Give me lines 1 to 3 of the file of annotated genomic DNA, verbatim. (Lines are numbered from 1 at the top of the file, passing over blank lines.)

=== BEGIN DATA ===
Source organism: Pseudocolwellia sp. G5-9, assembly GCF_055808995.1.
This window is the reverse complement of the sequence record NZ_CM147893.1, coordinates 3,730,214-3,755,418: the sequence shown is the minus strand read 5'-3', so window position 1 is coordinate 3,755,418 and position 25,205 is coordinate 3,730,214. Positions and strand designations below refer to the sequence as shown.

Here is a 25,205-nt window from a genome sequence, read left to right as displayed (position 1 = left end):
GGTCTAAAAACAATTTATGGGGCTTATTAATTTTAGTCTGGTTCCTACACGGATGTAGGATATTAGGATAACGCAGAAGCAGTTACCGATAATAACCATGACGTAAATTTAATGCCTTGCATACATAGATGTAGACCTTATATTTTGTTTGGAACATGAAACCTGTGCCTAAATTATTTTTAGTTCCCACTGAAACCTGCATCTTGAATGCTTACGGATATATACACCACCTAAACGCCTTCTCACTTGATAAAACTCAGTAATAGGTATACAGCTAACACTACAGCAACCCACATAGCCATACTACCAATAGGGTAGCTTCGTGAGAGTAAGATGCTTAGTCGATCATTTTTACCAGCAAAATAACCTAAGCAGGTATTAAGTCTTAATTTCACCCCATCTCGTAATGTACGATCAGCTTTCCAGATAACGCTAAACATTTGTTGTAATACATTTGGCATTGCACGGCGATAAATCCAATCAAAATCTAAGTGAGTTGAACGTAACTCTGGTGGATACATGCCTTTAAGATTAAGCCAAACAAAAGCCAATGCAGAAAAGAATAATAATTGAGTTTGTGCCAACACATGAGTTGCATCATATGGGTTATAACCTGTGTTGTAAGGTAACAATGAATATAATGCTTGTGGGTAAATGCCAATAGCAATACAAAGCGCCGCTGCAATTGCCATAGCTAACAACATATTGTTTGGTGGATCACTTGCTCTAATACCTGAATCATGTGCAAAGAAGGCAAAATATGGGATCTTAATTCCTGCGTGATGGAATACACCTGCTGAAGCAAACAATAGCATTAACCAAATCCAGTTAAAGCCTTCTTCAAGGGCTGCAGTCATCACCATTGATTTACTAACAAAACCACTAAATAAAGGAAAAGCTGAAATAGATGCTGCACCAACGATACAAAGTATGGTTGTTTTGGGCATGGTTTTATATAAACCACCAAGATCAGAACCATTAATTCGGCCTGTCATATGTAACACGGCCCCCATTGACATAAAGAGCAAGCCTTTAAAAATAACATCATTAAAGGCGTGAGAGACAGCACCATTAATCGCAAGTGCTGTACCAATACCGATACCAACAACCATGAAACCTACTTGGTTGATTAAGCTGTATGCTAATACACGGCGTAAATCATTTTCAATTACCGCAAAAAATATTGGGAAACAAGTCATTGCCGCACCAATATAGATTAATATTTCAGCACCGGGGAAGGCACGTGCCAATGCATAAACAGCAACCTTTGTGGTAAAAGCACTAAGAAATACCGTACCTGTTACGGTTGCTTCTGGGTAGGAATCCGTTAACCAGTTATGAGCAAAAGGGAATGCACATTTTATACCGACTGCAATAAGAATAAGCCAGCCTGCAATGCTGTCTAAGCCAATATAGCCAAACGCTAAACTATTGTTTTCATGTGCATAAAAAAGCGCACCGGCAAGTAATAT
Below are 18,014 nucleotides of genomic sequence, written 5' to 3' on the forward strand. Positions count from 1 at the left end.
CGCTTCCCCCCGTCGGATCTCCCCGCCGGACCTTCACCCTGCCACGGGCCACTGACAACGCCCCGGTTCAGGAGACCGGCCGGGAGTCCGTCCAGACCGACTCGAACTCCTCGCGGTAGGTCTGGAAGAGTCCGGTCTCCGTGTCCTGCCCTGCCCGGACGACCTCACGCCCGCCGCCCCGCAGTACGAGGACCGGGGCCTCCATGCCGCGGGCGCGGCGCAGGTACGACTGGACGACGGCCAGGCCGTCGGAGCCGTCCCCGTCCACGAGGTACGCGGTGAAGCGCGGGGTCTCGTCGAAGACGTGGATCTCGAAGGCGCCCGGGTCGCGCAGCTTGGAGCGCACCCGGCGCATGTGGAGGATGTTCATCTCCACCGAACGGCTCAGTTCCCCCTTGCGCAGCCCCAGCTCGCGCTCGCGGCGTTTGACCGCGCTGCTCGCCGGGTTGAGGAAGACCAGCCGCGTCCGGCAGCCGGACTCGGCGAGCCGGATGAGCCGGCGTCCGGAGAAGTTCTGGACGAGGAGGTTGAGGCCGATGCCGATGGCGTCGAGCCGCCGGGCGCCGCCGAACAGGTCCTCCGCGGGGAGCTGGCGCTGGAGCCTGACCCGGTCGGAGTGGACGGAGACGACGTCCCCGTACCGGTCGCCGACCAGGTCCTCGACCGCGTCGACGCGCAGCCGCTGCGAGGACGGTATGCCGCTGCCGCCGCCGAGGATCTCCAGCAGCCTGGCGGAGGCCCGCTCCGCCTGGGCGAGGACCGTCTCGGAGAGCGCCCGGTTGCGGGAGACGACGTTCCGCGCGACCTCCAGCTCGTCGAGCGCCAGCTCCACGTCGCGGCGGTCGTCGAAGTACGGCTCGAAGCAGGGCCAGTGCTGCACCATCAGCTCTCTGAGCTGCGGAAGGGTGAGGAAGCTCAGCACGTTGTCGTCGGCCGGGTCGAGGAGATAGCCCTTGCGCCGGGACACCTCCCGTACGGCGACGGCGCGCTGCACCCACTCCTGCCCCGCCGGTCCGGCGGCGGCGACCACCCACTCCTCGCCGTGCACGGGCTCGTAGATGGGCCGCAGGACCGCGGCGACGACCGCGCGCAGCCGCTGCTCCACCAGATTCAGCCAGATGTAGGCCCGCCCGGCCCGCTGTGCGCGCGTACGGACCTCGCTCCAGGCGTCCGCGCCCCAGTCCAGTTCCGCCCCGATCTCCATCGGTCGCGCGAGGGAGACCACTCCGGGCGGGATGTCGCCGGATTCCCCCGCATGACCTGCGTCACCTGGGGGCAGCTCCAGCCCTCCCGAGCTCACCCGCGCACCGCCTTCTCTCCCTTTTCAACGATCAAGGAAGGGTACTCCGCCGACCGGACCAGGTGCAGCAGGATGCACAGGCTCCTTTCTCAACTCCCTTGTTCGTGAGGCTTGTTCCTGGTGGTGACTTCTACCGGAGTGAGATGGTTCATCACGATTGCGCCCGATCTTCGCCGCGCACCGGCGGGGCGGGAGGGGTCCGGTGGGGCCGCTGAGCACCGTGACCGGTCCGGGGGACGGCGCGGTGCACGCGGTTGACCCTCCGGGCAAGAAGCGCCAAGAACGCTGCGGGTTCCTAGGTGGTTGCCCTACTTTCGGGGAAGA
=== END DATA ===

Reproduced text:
Source organism: Pseudocolwellia sp. G5-9, assembly GCF_055808995.1.
This window is the reverse complement of the sequence record NZ_CM147893.1, coordinates 3,730,214-3,755,418: the sequence shown is the minus strand read 5'-3', so window position 1 is coordinate 3,755,418 and position 25,205 is coordinate 3,730,214. Positions and strand designations below refer to the sequence as shown.

Here is a 25,205-nt window from a genome sequence, read left to right as displayed (position 1 = left end):